This video has gone viral among my Asian-American friends. I guess it speaks to a deep-seated guilt/ambivalence that many of us feel over caring for elderly parents and grandparents. Or a nostalgia for the Chinatown(s) of our childhoods that cannot exist anymore.
As someone who was born, raised, and is still working in Chinatown, I always appreciate a spotlight on the neighborhood, especially a narrative of relatively high production value like this one. However, I could not help but feel from the very beginning that this piece was somewhat sensationalistic. It leads you to believe, from the beginning, that this PoPo is eating out of the garbage, only to reveal moments later that she’s feeding birds.
The worst part is where it dramatically says, “she disappeared,” then reveals moments later that she was hit by a car. Then the video simply ends, mercilessly leaving the viewer hanging about the old lady’s well-being. A bit disingenuous when the filmmaker clearly knows what happened to her.
So now the comments section of TheAtlantic.com is filled with assumptions and condemnations for her “ungrateful” children who have supposedly “abandoned” her. The viewer is left with a sinking feeling that Chinatown is dead—just a husk of a once-thriving society, a place where a sweet old lady would be left alone to die anonymously in the street, a place that’s abandoned so hipsters should move in with their bars and galleries. No! I think this is actually a very dangerous narrative to broadcast, and somewhat irresponsible of the filmmaker!
Mantai replies to his critic:
Thanks for shedding light on what had happened that night. I am the producer and director of the film. I totally agree with you that Chinatown is not dead. The food sharing shown in the film is the proof. She helped her friend, meanwhile getting help from another friend. I think this is a beautiful picture. A lot of kindness and people take care of each other.
One thing I would like to clarify in response to your comment saying that “a bit disingenuous when the filmmaker clearly knows what happened to her.” I finished this film in March. The only thing I knew by then was she got hit by a car. I called and went to 20+ hospital but still couldn’t find her. I tried to reach out to her family members to no avail. At that point, I did not know her whereabouts and her conditions. Her friends and I only had her home phone number. All we could do was to wait until someone picked up the phone again. As a matter of fact, I [didn’t get] in touch with her until lately.
This 10-min documentary is just a glimpse into her life. I agree that it’s a lot more complex than that. This film is meant to stir up discussion and bring awareness to the society about the issues facing the elderly people in Chinatown, not to put blame on anyone.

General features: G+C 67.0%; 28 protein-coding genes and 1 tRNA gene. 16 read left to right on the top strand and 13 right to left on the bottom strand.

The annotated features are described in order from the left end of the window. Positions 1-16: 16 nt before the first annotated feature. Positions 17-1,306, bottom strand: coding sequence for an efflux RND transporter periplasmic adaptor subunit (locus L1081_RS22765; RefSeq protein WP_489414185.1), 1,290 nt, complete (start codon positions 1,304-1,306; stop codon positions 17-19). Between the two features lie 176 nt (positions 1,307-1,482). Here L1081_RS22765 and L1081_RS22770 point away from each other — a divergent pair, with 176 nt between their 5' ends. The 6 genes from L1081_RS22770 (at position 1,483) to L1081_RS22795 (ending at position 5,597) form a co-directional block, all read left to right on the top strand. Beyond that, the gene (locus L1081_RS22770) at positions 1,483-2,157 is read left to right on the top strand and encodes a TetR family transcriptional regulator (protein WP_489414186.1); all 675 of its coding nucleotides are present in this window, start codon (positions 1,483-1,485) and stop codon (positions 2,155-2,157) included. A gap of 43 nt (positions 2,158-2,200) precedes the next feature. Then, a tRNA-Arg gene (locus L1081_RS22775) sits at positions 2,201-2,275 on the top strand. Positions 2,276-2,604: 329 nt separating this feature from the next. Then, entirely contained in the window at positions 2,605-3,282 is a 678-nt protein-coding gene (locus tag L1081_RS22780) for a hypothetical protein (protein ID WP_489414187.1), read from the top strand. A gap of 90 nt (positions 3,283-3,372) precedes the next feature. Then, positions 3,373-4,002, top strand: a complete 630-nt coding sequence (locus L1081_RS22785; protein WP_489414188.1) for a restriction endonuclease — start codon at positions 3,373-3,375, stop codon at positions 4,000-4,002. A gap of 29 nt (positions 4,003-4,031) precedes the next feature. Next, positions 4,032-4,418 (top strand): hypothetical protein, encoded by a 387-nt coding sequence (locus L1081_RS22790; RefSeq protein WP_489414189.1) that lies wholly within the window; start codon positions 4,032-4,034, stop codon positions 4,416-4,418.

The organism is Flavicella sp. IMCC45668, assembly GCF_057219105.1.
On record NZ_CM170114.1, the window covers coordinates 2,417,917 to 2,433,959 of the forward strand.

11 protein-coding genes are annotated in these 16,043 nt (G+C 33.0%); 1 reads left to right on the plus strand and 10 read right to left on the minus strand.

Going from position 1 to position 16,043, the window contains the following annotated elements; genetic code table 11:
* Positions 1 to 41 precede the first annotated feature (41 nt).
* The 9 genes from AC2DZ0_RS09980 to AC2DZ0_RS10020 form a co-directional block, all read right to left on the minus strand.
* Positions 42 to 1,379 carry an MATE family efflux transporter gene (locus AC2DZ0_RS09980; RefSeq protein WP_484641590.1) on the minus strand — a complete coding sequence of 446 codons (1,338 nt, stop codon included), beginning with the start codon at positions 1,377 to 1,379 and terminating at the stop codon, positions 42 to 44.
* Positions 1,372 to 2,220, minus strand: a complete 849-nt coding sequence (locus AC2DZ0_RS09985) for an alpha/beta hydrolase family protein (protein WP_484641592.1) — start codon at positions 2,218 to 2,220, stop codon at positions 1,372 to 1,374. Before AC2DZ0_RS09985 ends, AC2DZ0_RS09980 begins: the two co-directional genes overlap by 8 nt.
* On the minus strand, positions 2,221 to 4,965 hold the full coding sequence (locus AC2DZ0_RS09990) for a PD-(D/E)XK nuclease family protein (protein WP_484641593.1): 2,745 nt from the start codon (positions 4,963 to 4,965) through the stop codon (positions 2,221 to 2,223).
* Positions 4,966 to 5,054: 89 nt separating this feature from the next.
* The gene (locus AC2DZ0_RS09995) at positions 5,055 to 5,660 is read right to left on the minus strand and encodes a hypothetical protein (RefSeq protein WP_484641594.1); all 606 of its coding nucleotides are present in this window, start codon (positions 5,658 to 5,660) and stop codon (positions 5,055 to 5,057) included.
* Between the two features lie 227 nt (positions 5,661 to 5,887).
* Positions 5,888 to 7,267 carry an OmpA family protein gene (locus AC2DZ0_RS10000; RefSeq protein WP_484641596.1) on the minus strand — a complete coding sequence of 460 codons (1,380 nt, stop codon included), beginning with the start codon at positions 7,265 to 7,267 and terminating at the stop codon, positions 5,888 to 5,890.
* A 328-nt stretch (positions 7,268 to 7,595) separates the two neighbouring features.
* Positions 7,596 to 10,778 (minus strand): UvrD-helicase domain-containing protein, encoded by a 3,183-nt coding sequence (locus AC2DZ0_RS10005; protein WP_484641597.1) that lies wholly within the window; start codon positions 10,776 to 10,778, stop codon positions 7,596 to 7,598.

This reader makes a great point in defense of Mantai:
It was apparently not intentional on the filmmaker’s part to leave out the information about her ultimate whereabouts and condition that elicited such strong to. However, it would be quite brilliant on his part to leave it out intentionally, because it would be consistent with the troubling feeling of loneliness and the disturbing sense of being practically invisible in a crowded city.
Otherwise, many viewers would not think much more about Ng or elderly people like her, much less take the time to write and criticize the filmmaker or express feelings of what psychology calls “disequilibrium,” which is required for learning, inquiry, action, etc. A neatly packaged video with a “happy ending” would be much easier to accept AND move right along to something else.
I speak as a second generation Asian American who—along with friends sharing similar backgrounds—has dealt with issues present in this thought-provoking film. When we pass by an elderly person (or people in similar conditions, such as the homeless or mentally ill), this film, and its unintended ending, reminds us to wonder about that person’s life challenges and actually do something that could help ease their burden, because it’s not just a movie; it’s real life.
One more reader for now:
As much as I appreciate this quick glimpse into Ng’s life, it begs a couple questions. The most glaring one has been asked by other readers: Where are her children, and are they aware of her dire straits? Secondly, is Ng aware of and able to access local charities and agencies that can assist her (i.e. Citymeals on Wheels and food banks)? Thirdly, is there some way that concerned audience members can offer assistance, such as a GoFundMe or a preferred charity?
As far as I know, Ng is aware of some community/charity groups in Chinatown. But I know there are elderly people including Ng who are somehow reluctant to reach out for help. The reasons might involve personal preferences, cultural issues, etc. It is a lot more complicated than what we think. I feel like it is the time to ask questions and figure it out together.
As to her family members, I have very limited access to them. To be honest, I don’t think it is fair to put blame on her children because we simply don’t know much about their family. They might have their own difficulties.
In terms of what we can do, I think we can keep our eyes open. When we see a need in our own community, we give a helping hand. It can be as simple as chatting with the elderly people in the street, buying them lunch and eating with them. This kind of support is especially important for those who are reluctant to reach out to the community centers and social services.